From today, it is illegal for tobacco companies in New Zealand to sell cigarettes in branded packaging but the implementation has had a mixed response. This is the final week of the 3 month 'wash out' period in cleansing the market of existing stock and introducing plain packaging. These changes mean tobacco packets are now the same standard dark brown/green colour as seen in Australia and the U.K. Graphic pictures and health warnings will be enlarged to cover at least 75% of the front of tobacco packs, and all tobacco company marketing imagery are removed.

Last week, Hone Harawira came out in opposition to the legislation, arguing that it’s effectiveness is limited when it targets smoker behaviour, not the tobacco industry. In an interview on The AM Show, he stated "Plain packaging has been proven overseas to be a step in the right direction but again, it's not doing anything to target the tobacco industry, and we should be going after them".

The significant pressure that store owners experience from their tobacco contracts has also come to light in other recent news. Hāpai Te Hauora recently supported a group of young students in Kelston, Auckland, to influence their local dairies to stop selling cigarettes on World Smoke Free Day.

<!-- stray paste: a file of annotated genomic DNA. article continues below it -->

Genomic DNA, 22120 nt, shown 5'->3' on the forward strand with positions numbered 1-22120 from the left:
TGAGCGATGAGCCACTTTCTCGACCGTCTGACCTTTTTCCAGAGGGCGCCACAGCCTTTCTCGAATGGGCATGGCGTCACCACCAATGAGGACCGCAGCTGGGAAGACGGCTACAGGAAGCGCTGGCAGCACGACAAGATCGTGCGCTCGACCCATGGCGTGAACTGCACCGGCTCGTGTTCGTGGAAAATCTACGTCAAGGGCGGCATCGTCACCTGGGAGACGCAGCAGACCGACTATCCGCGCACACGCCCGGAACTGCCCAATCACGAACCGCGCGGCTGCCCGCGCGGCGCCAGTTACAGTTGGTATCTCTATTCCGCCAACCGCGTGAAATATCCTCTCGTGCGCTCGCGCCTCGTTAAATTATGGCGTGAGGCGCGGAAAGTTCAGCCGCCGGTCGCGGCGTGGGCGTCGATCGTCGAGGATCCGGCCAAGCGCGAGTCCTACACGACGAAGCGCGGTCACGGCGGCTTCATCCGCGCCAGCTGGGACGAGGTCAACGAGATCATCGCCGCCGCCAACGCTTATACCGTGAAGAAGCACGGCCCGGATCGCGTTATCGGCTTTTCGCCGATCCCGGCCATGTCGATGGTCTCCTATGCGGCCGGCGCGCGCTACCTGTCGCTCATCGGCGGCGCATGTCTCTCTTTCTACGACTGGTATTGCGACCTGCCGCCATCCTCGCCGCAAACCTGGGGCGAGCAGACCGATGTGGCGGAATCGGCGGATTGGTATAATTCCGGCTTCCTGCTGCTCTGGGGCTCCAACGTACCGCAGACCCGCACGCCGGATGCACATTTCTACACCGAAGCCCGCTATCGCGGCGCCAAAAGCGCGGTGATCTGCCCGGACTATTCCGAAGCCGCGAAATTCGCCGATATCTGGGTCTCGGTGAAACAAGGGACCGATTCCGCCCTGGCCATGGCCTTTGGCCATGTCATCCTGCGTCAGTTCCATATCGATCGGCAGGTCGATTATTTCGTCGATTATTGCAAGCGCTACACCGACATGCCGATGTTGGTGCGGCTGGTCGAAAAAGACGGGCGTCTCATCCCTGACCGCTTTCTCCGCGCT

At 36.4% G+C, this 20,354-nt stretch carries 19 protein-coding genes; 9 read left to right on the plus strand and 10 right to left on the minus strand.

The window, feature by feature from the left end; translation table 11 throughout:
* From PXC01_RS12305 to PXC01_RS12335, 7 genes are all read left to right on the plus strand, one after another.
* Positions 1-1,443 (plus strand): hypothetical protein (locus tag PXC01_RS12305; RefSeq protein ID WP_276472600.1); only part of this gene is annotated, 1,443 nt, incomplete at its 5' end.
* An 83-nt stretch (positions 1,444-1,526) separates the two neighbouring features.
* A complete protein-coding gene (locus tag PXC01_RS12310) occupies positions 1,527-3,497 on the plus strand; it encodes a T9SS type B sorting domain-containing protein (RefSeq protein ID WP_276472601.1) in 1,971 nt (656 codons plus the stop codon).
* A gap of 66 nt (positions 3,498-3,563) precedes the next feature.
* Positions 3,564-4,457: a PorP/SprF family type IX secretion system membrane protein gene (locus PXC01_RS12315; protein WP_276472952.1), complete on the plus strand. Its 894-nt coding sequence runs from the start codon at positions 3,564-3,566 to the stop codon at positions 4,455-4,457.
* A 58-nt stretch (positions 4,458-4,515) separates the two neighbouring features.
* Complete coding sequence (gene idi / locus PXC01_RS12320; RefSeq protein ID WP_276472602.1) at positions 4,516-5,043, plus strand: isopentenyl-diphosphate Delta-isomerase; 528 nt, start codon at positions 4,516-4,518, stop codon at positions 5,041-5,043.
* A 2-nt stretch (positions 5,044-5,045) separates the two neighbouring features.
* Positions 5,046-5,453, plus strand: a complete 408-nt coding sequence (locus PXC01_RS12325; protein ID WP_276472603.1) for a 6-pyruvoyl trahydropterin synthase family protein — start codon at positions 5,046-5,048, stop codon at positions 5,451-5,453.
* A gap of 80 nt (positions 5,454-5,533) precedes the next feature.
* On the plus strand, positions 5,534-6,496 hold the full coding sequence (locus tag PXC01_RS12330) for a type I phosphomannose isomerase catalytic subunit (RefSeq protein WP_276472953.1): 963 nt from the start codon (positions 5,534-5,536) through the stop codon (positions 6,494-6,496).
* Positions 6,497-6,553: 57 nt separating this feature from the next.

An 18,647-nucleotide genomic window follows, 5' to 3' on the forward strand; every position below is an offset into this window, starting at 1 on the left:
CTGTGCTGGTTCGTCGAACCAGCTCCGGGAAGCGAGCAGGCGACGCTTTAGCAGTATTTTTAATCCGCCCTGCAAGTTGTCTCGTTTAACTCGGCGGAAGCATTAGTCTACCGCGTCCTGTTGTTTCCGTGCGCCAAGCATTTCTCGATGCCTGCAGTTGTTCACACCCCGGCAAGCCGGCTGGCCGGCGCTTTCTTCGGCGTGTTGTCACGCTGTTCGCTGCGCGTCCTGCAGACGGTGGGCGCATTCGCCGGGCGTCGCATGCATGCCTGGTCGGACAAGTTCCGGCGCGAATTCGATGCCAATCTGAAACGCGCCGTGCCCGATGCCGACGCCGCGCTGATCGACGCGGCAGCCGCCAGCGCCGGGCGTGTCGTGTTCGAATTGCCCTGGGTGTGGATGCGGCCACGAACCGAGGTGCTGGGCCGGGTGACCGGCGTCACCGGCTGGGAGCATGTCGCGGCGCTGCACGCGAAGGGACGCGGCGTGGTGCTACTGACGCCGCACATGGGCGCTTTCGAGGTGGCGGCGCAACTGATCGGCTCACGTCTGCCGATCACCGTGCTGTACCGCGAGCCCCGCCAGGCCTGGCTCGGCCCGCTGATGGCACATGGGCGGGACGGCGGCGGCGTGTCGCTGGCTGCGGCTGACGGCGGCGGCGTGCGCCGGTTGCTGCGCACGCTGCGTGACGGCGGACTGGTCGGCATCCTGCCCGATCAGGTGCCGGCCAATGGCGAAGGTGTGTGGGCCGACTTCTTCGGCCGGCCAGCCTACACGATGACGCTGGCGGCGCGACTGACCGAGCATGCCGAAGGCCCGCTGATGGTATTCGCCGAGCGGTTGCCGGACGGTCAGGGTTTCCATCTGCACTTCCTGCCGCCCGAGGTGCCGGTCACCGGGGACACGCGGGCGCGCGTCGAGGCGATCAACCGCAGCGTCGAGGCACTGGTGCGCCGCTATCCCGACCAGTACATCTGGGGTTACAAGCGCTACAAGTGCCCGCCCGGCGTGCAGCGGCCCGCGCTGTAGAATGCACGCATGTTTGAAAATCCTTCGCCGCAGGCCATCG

Stop the Stock in Keli-Block campaign lead, Lineti Latu, stated that the substantial financial pressure dairy owners face from tobacco companies influenced many to not participate in the campaign. Latu stated that "Most of the dairy owners we worked with didn’t want to sell cigarettes but feel like their hands are tied because of the contractual and financial pressure. The government need to be targeting the tobacco industry, not just those who smoke who are already well aware of the risks".

Hāpai Te Hauora have in the past, voiced concerns about the limited effectiveness of plain packaging for Māori unless it is implemented in tandem with other efforts. Mihi Blair, General Manager for the Tobacco Control Advocacy service at Hāpai Te Hauora stated that now is the time for the government to step up and do more in targeting the tobacco industry: "If the government is as committed as they say they are in achieving Smokefree 2025, their upcoming plan must include how they intend to block industry efforts from over supplying to poorer communities".

Spokesperson for the Cancer Society of New Zealand National Office, Shayne Nahu, wants to see proactive leadership by decision makers and states "Plain packaging is one measure among many that is needed to achieve Smokefree Aotearoa 2025. We look forward to working alongside others and with the Government on developing a strong action plan to get us all there."